Utah Lepidopterists' Society
Founded 6 Nov 1976
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Papilio zelicaon nitra
|Adults Top Row: Male and female form "gothica." Bottom Row: Male and female of form "nitra". (Click on image for larger picture.)||Mature Larva on Lomatium dissectum|
|Example of habitat (click on image for larger picture)||Example of hostplant--Lomatium dissectum|
The anise swallowtail in Utah consists of the extremely common yellow form gothica as well as the rare black form nitra. The question has arisen in Colorado populations if the black form is the result of introgression with Papilio polyxenes asterius. In Utah, the few captures of the nitra phenotype seem to be in relative close proximity to populations of Papilio bairdi or its larval hostplant Artemisia dracunculus. This suggests the possibility that the dark form in Utah examples may be the result of past hybridization with P. bairdi form bairdi. However, this hypothesis is only based on the author's limited knowledge of Utah nitra records; and has yet to be proven.
The type locality of Papilio zelicaon nitra is Judith Mountains, Fergus County, Montana; W. H. Edwards, 1883. John Masters wrote, "F. M. Brown designated a lectotype to establish the type locality of Papilio nitra Edwards. The lectotype is a male specimen from the original Edwards collection and is now in the Carnegie Museum."
Rocky Mountain populations of Papilio zelicaon for years were considered subspecies gothica; Remington, 1968. However, since it has been shown that the yellow and black morphs represent polymorphic forms of the same species, and since Edwards' description predates Remmington, the subspecies name nitra is used here; even though the nitra phenotype is far less common than gothica.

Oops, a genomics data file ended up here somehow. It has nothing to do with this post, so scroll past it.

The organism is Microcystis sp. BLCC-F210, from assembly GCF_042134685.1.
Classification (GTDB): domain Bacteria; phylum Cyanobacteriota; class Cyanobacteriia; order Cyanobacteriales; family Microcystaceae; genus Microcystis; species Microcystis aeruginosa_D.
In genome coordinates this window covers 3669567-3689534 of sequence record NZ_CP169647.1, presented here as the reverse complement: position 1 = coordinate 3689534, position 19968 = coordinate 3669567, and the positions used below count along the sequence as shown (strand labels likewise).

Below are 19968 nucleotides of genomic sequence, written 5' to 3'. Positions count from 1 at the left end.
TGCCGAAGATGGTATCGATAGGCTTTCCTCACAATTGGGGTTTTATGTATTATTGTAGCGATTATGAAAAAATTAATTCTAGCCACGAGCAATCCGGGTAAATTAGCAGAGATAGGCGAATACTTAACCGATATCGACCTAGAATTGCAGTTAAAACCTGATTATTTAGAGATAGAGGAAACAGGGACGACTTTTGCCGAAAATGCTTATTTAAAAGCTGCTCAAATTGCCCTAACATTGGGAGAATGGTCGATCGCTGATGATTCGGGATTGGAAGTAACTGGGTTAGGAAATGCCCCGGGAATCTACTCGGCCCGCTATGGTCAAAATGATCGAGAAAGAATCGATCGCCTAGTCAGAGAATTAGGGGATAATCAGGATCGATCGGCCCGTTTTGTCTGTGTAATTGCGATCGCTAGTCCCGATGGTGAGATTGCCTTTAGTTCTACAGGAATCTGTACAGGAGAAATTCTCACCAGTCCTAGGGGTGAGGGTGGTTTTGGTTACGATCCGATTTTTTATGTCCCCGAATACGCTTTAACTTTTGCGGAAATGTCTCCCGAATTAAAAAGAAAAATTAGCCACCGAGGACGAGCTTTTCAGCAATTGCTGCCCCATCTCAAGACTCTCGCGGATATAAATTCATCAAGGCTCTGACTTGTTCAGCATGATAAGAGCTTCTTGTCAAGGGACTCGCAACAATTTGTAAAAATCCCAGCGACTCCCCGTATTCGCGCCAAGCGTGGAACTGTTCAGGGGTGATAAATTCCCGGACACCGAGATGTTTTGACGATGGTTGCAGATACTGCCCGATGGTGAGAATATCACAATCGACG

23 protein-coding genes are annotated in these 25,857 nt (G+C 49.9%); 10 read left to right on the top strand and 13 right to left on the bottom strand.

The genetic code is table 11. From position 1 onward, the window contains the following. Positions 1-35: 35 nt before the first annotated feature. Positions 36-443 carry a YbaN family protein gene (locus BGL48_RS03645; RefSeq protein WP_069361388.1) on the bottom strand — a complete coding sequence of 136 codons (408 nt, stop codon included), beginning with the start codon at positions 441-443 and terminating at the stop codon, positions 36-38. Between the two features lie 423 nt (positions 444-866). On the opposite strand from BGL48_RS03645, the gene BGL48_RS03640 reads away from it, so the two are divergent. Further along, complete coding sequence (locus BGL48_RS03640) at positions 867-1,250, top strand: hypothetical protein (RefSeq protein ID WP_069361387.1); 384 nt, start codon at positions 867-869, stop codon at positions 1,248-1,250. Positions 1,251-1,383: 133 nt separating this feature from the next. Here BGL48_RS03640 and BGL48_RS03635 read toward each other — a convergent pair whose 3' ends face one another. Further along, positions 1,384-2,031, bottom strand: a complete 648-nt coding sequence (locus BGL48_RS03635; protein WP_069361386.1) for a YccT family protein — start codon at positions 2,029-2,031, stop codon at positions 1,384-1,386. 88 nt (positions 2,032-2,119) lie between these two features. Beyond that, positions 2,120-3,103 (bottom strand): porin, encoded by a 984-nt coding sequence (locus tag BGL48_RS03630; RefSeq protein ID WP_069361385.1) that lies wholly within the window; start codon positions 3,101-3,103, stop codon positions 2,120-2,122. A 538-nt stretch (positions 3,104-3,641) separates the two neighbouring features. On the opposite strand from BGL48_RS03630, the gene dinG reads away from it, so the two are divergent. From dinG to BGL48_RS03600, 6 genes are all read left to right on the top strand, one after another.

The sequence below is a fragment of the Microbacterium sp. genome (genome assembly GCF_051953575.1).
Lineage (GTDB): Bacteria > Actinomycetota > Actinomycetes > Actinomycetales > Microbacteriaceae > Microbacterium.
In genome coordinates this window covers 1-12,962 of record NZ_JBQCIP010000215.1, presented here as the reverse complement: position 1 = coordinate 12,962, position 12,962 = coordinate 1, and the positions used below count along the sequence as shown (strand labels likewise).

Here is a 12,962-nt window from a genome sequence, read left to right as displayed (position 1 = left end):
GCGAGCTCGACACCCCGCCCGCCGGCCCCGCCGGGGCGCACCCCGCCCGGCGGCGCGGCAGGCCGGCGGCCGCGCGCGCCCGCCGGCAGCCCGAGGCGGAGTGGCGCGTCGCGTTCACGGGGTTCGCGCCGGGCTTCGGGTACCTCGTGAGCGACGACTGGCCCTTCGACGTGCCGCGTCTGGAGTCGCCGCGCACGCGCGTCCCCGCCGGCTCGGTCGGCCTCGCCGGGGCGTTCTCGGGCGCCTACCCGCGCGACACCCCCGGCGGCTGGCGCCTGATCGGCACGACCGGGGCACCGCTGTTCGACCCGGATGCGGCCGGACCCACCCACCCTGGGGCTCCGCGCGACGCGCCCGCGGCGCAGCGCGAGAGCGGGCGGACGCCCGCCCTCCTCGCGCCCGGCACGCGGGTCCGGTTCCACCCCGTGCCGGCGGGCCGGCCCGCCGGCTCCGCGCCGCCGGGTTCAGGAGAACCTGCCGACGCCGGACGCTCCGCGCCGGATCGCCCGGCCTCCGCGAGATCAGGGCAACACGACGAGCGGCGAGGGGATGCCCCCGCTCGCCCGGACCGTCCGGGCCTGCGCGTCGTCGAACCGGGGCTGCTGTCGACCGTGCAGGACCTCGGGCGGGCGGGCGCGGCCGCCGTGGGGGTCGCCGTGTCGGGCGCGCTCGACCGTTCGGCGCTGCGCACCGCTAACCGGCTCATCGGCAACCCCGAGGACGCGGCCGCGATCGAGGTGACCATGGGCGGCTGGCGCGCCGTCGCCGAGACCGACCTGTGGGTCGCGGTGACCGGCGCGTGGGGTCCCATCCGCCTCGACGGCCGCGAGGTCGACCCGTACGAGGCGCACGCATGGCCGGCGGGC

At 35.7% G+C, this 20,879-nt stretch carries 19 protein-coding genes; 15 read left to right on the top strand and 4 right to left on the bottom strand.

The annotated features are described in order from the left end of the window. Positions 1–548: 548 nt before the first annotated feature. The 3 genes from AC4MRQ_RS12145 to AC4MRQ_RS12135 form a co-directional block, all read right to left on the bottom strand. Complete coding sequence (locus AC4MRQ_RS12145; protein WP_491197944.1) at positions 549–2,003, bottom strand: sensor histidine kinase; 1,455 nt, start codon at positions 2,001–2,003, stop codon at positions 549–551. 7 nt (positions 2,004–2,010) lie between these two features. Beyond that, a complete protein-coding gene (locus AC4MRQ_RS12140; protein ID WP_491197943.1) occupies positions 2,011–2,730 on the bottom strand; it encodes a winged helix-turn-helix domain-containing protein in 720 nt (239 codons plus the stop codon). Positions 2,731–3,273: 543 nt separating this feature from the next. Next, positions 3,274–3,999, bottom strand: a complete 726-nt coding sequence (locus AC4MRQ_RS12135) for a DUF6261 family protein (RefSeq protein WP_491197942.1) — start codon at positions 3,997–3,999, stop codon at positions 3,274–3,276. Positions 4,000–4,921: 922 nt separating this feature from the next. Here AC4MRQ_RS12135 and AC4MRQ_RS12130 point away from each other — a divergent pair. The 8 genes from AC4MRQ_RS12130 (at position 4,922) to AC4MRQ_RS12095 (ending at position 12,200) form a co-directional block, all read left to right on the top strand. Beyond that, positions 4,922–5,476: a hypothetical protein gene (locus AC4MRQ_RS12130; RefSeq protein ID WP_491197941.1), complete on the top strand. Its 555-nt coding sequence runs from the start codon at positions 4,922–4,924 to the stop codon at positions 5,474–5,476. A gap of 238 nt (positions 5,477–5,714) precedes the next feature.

Utah Distribution and Habitat:
In Utah, P. zelicaon flies in montane habitats where males hilltop in search of females. Populations are univoltine and can be found in Utah's West Desert, Basin and Range Province, Wasatch Range, Uinta Range, as well as the western limits of the San Rafael Swell in Ferron Canyon. Populations of the butterfly are rare or absent in Washington County where it is replaced by Papilio coloro. The butterfly can be found during the spring months of April and May at elevations of roughly 5000 to 6000 feet and can also be found in June and July at higher elevations. (Papilio zelicaon males can be found flying sympatric with Oeneis melissa lucilla amongst the talus boulders at 11,000 feet at the vicinity of Leidy Peak, Duchesne County.)
P. zelicaon nitra uses a wide variety of parsleys throughout its range in Utah. Females oviposit on the ventral side of the leaf or on inflorescens. Young instars are dark with a slender light saddle. Last instars are green with black stripes. The distribution of zelicaon is far more widespread as compared to Papilio indra as its larvae will utilize far more species of Apiaceae. Mature larvae of P. zelicaon can be found more conspicuously resting towards the top of its host; whereas those of indra tend to rest concealed at the base of the host or off the plant altogether. Larvae of P. zelicaon are far more tolerant of lab rearing negligence as compared to indra. (Those, including kids, who are interested in a short write-up on how to raise this butterfly are encouraged to click here.)
All images of Limenitis weidemeyeri on the ULS Info Bar courtesy Jay Cossey
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